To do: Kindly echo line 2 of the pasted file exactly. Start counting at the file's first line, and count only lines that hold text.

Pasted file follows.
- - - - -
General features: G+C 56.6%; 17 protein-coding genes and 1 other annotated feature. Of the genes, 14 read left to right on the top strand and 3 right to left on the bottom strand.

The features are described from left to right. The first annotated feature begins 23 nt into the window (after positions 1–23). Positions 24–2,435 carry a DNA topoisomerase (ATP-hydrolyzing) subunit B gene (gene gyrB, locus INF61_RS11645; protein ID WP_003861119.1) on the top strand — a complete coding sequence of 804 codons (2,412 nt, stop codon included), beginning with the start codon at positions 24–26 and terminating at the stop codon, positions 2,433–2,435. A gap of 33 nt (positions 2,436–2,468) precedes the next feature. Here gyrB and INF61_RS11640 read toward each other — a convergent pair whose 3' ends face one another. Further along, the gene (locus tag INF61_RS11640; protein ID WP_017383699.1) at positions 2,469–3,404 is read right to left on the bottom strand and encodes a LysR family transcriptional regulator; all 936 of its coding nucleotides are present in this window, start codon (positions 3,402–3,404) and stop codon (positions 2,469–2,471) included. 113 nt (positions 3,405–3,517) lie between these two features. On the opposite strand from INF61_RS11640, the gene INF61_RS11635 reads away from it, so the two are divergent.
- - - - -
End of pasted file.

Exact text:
The features are described from left to right. The first annotated feature begins 23 nt into the window (after positions 1–23). Positions 24–2,435 carry a DNA topoisomerase (ATP-hydrolyzing) subunit B gene (gene gyrB, locus INF61_RS11645; protein ID WP_003861119.1) on the top strand — a complete coding sequence of 804 codons (2,412 nt, stop codon included), beginning with the start codon at positions 24–26 and terminating at the stop codon, positions 2,433–2,435. A gap of 33 nt (positions 2,436–2,468) precedes the next feature. Here gyrB and INF61_RS11640 read toward each other — a convergent pair whose 3' ends face one another. Further along, the gene (locus tag INF61_RS11640; protein ID WP_017383699.1) at positions 2,469–3,404 is read right to left on the bottom strand and encodes a LysR family transcriptional regulator; all 936 of its coding nucleotides are present in this window, start codon (positions 3,402–3,404) and stop codon (positions 2,469–2,471) included. 113 nt (positions 3,405–3,517) lie between these two features. On the opposite strand from INF61_RS11640, the gene INF61_RS11635 reads away from it, so the two are divergent.